The only constant with our tax system is that it is ALWAYS CHANGING. With the new Federal Budget comes a bunch of changes, which may or may not affect your small business. Let’s take a look…
Superannuation Going Up
The “Superannuation Guarantee” (compulsory super contributions) was always meant to change from 9.25% to 9.5% on the 1st July and this is still happening – this change will not be changing. Apparently we are also still aiming for 12%, but the “schedule” has changed so that the (new) rate of 9.5% will remain fixed until 30th June 2018. It is supposed to then resume increasing by 0.5% every year after that. So far, we’ve only had the rate increase once (twice, if you include the change that’s about to happen) and the politicians have already fiddled with it, so let’s not be too surprised if this changes again NEXT year…
Will you need to update your accounting system or is it something like eLEDGER, which will automatically update this sort of thing for you, behind the scenes?
Deficit Levy Coming In
Starting on the 1st July will be yet another new tax – the (apparently three year) “Deficit Levy” will be imposed on anyone earning over $180,000 (per annum) at a rate of 2% (of each dollar you earn over $180k). So for example:
- You make $200,000 – you pay an extra $400 (2% of $20,000)
- You make $300,000 – you pay an extra $2,400 (2% of $120,000)
This could affect small businesses operating as Sole Traders and Partnerships, like husbands and wives or a couple of mates who have started a business together and reinvest their profits into their business – if you haven’t already done so, you may need to review your salary packaging arrangements to keep those salaries under the $180,000 threshold.
Be careful with those salary packages – the government is also increasing the Fringe Benefits Tax rate to 49% on 1st April, 2015 (it already increased to 47% on April Fools Day, this year) so you may well be better off paying the 2% instead of creating a salary package which triggers the FBT!
Fuel Excise Going Up
In 2001 the government had cut the Fuel Excise Levy by 1.5c and frozen it “in perpetuity” at a rate of 38c per litre. The unfreezing of this federal excise will increase petrol prices twice a year in line with inflation, from 1st August 2014. It is expected to add around 2c per litre to the cost of fuel and keep going up from there. The Prime Minister recently admitted this is essentially the new government’s version of a “Carbon Tax”.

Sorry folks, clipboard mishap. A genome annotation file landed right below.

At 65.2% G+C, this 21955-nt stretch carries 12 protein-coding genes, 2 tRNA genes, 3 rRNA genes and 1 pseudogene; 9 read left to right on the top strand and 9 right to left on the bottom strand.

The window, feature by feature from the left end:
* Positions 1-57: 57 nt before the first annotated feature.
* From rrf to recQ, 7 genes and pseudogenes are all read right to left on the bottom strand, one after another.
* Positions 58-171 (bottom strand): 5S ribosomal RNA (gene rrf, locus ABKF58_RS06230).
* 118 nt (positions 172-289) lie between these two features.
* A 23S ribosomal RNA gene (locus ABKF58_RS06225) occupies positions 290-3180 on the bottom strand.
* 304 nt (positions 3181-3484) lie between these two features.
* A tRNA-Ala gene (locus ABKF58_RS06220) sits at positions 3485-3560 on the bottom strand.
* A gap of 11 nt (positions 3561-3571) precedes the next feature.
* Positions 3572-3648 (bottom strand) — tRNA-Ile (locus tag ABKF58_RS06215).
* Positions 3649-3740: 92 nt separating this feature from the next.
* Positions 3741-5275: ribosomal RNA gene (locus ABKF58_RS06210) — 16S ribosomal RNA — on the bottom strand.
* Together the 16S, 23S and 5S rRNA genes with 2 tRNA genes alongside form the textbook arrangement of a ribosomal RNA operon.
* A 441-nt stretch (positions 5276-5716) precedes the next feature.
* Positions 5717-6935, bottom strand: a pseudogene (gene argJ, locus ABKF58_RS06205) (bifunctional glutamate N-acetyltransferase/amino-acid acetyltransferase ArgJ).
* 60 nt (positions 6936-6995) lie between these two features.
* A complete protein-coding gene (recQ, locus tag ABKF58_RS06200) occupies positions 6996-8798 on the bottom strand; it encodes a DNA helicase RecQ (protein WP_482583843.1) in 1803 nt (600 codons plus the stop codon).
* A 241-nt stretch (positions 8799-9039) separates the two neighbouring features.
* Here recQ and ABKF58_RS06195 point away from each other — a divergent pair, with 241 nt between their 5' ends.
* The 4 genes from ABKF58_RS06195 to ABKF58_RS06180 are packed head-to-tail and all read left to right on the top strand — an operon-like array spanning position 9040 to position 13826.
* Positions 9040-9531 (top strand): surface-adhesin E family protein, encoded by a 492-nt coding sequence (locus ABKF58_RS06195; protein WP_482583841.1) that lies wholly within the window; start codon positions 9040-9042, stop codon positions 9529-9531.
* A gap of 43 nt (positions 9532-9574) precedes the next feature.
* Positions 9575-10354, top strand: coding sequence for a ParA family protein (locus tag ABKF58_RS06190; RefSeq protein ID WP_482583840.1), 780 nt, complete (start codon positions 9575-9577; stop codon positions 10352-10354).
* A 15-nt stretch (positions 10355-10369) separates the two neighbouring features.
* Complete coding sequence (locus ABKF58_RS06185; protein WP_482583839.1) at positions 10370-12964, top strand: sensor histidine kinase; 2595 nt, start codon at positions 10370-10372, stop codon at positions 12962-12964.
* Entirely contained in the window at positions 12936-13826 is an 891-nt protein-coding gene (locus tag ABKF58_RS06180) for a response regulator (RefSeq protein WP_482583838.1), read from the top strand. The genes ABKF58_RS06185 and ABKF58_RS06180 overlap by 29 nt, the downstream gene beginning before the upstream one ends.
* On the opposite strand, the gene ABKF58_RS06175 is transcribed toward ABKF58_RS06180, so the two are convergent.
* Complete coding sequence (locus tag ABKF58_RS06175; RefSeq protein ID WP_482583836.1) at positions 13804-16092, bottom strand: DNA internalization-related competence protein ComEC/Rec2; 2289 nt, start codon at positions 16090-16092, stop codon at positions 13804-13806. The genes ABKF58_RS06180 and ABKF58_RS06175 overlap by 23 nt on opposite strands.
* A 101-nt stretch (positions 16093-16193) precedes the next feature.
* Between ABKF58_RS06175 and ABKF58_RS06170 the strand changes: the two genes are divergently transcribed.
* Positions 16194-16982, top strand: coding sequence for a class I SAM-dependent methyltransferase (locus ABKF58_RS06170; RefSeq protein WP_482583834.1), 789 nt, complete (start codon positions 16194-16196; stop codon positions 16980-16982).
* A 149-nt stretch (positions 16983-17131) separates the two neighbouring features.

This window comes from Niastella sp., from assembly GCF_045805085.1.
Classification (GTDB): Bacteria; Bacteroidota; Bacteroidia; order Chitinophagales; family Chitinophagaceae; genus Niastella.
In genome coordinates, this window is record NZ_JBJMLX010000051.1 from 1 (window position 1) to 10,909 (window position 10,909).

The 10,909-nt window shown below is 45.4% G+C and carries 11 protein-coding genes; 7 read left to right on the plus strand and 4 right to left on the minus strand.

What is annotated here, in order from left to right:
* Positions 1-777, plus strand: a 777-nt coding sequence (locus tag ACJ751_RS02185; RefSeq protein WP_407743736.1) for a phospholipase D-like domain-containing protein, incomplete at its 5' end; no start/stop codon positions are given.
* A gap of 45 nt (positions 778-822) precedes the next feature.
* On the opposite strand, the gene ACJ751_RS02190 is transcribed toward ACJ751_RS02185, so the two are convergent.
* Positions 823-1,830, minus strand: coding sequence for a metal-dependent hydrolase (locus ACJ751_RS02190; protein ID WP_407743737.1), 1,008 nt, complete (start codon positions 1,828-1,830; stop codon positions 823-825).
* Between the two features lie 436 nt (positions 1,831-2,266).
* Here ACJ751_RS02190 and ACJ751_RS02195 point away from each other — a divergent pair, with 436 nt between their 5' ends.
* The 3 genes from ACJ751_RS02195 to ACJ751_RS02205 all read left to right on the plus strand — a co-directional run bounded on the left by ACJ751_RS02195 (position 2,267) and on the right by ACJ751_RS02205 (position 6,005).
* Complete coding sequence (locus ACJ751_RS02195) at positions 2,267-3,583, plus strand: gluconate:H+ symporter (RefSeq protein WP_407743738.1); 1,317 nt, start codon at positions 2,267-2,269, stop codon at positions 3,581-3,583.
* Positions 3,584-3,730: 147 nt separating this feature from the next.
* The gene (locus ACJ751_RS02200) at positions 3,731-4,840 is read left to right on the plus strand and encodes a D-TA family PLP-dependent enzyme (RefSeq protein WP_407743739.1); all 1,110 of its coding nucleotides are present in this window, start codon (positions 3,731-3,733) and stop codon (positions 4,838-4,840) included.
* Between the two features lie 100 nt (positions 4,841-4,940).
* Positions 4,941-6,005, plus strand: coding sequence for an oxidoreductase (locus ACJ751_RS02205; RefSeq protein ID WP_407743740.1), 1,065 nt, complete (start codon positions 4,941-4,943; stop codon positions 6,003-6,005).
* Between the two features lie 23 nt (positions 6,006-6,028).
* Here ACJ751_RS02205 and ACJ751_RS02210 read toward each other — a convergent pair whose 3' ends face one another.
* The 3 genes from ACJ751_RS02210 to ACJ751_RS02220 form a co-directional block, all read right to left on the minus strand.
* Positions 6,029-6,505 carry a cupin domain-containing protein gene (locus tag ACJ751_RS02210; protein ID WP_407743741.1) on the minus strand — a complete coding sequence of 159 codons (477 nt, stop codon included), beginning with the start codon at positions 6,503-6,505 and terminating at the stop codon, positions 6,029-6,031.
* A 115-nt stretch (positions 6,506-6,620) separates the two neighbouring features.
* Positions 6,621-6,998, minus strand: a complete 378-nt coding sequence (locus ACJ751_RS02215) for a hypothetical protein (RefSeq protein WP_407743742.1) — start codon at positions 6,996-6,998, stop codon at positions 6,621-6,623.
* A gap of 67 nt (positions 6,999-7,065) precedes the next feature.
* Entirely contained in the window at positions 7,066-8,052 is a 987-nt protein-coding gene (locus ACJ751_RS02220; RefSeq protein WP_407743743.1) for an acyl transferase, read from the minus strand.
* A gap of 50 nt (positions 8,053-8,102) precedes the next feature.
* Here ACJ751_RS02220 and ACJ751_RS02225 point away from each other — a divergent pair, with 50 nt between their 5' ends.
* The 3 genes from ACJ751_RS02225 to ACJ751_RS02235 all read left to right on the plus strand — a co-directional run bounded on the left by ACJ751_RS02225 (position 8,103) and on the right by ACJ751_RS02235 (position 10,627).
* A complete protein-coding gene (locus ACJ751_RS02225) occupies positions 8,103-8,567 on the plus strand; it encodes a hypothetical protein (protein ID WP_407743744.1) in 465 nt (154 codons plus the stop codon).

If your business is heavily reliant on company vehicles (which use petrol) then this could hit quite hard – it will certainly add to the already high cost of fuel you are paying, now.
Some Fiddling Around the Edges
The Medicare Levy will also be going up, from 1.5% to 2%,
on 1st July. As with changes to Super, you may need to update your accounting system if you aren’t using something like eLEDGER, which automatically makes these changes for you.
R&D Tax Concessions will be going down by 1.5% – that’s less money to help you develop your product.
- refundable offset will be 43.5%
- non-refundable offset will be 38.5%
The Dependent Spouse Offset will be gone, as will the Mature Age Worker Offset – which will be replaced by a new incentive scheme called “Restart”. Details of this new scheme are a little thin on the ground at the moment, beyond that it will be “up to $10,000 to employers who hire a job seeker aged 50 or more who has been on income support for at least six months.” The Dependent Carer Offset will increase to a maximum of $2,535 per dependent.
Strictly speaking not a budget/tax decision, but the Fair Work Commission also recently announced its Wage Review, which will also come into effect 1st July. Notably the Minimum Wage will be increased from $16.37 per hour ($622.20 per week) to $16.87 per hour ($640.90 per week) – basically an extra 50c per hour. Leave loading will also be reduced from 75% to 50% on Sundays for (casual) bar, café and restaurant workers, starting in July. Other casual staff will be unaffected.
So… Are you going to have to madly scramble to rethink how you run your business – and possibly do that whole “Please Wait While New Updates Are Downloaded” thing with your accounting system – or are you going to be able to carry on, “business as usual” when this Financial Year ends and another one begins? To be fair, this year’s changes are relatively minor compared to some from past years – although there’s still the spectre of messing about with the GST looming in the shadows…